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HUGE victory for climate change planning and sea level rise mitigation in Washington

We are incredibly excited to announce two MAJOR victories that will go hand in hand in addressing the effects of climate change in Washington State. After several years of work from Surfrider staff and our advocate allies, HB 1181 (Rep. Duerr) passed the Legislature.  Additionally, full funding of the Dept. of Ecology Coastal Hazards Planning Package was approved by the Legislature, and both have been now officially been signed into law by Governor Inslee.  This marks a culmination of efforts by coastal advocates that will have lasting impacts on our ability to prep for climate change in our state.

PASSED: HB 1181, Improving the state's response to climate change by updating the state's planning framework. This bill will help build climate-resilient communities in every city and county across Washington. This law amends Washington’s Grown Management Act to include sea level rise and climate change.  It mandates reducing greenhouse gas emissions from transportation, it bolsters communities and natural resources against the accelerating impacts of a changing climate.  It also adds a definition of environmental justice into the Growth Management Act.  as our state population grows and our cities and communities expand, its critical that plan them accordingly, from more livable. 

Aerial image of the Washington Coast along the Grays Harbor County shoreline looking northwards. Aerial support provided by LightHawk, photo credit Gus Gates.

For the last 32 years, the state has operated under the guidance of the Growth Management Act (GMA). This Act was intended to preserve valuable rural and resource lands and open space and direct most development into urban areas. Its requirements include planning for land use, housing, transportation and more. With the emergence of the climate change and housing crises, modifications to the GMA are being proposed to strengthen the state’s ability to reduce greenhouse gas emissions, enhance climate resilience and mitigation and provide adequate housing for the entire population.

SINGED BY GOVERNOR INSLEE: In tandem with 1181, State Budget writer’s fully funded a $3.9 million Coastal Hazards Planning Package for the Dept. of Ecology.

Washington faces severe and costly damage to life and property from climate change. For coastal populations, there is an increased risk from worsening coastal hazards, such as flooding, erosion, and sea level rise. At Governor Inslee’s request, the Washington Coastal Marine Advisory Council developed a set of coastal resilience recommendations in 2021, focused on building the organizational infrastructure for a sustained partnership between state agencies and coastal communities to help them address the challenging issues of the present, and shape a prosperous future. This will fund the Dept. of Ecology for staff capacity needed to implement three of these priority recommendations (1) expand data analysis to assess site scale vulnerabilities within coastal communities, (2) deliver coordinated state level technical assistance, and (3) increase local capacity to design and implement effective on the ground projects.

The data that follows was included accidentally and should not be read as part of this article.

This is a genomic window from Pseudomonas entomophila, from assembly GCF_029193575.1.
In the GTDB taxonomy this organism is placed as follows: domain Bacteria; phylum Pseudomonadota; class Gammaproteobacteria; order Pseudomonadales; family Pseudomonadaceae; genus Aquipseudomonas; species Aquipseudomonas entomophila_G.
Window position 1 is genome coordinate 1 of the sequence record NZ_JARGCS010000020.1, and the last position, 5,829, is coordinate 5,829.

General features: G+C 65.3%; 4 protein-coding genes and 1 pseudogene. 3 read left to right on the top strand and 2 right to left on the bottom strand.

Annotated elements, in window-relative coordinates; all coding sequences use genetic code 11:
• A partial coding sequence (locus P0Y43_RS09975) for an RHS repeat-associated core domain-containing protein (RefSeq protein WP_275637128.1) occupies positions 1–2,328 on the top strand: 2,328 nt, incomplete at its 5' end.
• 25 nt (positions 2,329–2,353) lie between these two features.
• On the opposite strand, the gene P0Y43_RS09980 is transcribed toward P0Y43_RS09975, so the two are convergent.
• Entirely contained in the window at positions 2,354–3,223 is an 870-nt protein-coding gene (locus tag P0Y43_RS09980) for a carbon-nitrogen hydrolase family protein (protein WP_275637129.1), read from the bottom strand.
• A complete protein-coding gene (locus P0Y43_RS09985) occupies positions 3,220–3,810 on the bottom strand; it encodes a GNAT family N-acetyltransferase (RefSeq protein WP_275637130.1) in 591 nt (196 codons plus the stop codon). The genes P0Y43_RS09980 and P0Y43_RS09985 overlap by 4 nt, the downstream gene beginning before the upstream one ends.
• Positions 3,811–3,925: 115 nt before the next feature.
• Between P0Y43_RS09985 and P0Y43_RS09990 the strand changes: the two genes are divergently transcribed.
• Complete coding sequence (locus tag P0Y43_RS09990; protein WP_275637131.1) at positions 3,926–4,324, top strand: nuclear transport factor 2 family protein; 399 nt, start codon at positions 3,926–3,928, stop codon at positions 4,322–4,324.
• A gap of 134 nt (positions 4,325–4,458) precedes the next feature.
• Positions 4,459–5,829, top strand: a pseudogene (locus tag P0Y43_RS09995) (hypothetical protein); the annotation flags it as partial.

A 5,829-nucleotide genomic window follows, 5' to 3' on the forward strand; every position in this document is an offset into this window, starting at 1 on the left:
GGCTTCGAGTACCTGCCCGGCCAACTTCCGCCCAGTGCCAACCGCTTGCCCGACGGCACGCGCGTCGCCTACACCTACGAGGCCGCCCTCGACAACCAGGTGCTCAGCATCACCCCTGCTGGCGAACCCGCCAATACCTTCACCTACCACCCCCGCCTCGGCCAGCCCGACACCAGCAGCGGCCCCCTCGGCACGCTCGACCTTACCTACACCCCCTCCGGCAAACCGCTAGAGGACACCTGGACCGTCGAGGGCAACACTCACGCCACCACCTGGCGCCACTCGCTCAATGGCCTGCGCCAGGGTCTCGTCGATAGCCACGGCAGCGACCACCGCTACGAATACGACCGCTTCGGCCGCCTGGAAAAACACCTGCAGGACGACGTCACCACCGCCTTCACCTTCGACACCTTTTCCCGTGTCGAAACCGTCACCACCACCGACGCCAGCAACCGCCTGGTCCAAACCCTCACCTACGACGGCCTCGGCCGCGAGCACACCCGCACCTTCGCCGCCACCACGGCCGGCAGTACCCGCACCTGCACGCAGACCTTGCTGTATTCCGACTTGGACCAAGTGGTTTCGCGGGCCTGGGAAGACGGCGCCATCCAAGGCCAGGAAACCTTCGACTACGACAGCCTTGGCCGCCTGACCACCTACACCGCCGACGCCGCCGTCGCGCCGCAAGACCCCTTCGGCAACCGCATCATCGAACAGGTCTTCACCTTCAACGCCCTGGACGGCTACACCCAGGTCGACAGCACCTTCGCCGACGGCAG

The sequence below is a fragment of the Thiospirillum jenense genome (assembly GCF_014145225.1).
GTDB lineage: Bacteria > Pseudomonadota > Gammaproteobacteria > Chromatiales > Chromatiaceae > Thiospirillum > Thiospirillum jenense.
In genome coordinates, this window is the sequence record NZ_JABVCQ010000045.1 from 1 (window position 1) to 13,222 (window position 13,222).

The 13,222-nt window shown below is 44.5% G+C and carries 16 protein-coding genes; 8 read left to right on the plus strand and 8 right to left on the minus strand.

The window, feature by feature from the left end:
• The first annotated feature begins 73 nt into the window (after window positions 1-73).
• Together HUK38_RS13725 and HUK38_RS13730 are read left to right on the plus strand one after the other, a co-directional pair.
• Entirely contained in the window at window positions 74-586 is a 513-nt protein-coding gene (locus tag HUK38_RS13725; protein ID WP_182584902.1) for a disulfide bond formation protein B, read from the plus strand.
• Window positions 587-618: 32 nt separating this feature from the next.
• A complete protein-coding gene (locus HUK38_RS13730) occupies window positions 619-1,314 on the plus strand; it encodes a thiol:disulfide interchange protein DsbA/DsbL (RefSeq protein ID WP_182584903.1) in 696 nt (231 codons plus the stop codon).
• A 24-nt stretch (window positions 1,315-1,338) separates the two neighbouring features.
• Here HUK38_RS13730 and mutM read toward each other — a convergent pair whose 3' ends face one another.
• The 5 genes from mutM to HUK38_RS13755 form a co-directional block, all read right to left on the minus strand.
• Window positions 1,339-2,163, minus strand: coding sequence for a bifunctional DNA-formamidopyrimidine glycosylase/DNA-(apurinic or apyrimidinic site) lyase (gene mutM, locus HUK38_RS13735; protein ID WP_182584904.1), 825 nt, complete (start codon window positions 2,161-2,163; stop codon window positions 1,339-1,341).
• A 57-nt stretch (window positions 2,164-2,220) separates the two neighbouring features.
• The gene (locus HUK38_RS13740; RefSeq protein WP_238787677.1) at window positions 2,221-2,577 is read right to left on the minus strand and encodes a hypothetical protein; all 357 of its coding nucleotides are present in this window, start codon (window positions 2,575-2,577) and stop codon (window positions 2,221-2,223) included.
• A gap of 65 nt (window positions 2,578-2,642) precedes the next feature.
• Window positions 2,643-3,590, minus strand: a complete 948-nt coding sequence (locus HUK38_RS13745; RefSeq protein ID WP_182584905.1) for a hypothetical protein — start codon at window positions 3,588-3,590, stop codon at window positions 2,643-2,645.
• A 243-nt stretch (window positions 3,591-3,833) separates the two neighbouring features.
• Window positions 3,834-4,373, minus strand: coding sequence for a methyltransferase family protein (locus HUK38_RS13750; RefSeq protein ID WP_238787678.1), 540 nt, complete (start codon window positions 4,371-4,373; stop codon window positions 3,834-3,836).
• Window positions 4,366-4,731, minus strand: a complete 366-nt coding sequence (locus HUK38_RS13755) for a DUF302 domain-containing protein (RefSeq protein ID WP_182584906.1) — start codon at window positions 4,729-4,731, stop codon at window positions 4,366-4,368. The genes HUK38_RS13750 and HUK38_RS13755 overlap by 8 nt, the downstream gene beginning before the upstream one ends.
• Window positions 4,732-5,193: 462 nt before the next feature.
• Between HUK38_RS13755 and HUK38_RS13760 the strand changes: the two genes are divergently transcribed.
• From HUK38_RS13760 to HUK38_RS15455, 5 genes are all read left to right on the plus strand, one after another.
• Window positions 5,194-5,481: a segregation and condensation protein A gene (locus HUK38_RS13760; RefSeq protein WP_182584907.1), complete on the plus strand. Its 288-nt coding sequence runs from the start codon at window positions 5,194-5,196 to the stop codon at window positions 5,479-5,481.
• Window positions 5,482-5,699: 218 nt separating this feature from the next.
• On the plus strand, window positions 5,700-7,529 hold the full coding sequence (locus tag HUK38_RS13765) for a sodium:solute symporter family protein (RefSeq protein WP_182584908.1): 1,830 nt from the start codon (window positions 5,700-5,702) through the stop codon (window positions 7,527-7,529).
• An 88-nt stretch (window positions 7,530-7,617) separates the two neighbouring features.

We are already facing impacts and consequences from sea level rise and climate change. 

This funding will steer resources to projects that prioritize areas already being impacted by climate. While this work is first focused on the outer coast, it will expand to include the Strait of Juan de Fuca and Puget Sound. It will allow for a statewide Comprehensive sea level rise study and partner with SeaGrant Washington through the Resilience Action Demonstration Project (RAD) identify and support the most vulnerable areas on our coast by creating a COASTAL hazards project viewer. This work will result in a list of projects that communities that need it the most. 

This funding is critical to help communities develop sea level rise plans, and coast specific rules. With changing sea levels places can erode or add land through accretion, this will change the face of our coastlines and how we manage development or mitigation strategies. 

Taken together, the passage of HB 1181 and this new funding, Washington has made bold policy and fiscal gains that are necessary to both adapt and fight the effects of climate change and sea level rise.  While our state has always been a leader in climate change mitigation, we are also ground zero for its effects.  These two victories make Washington State a global leader in how to adapt and react responsibly.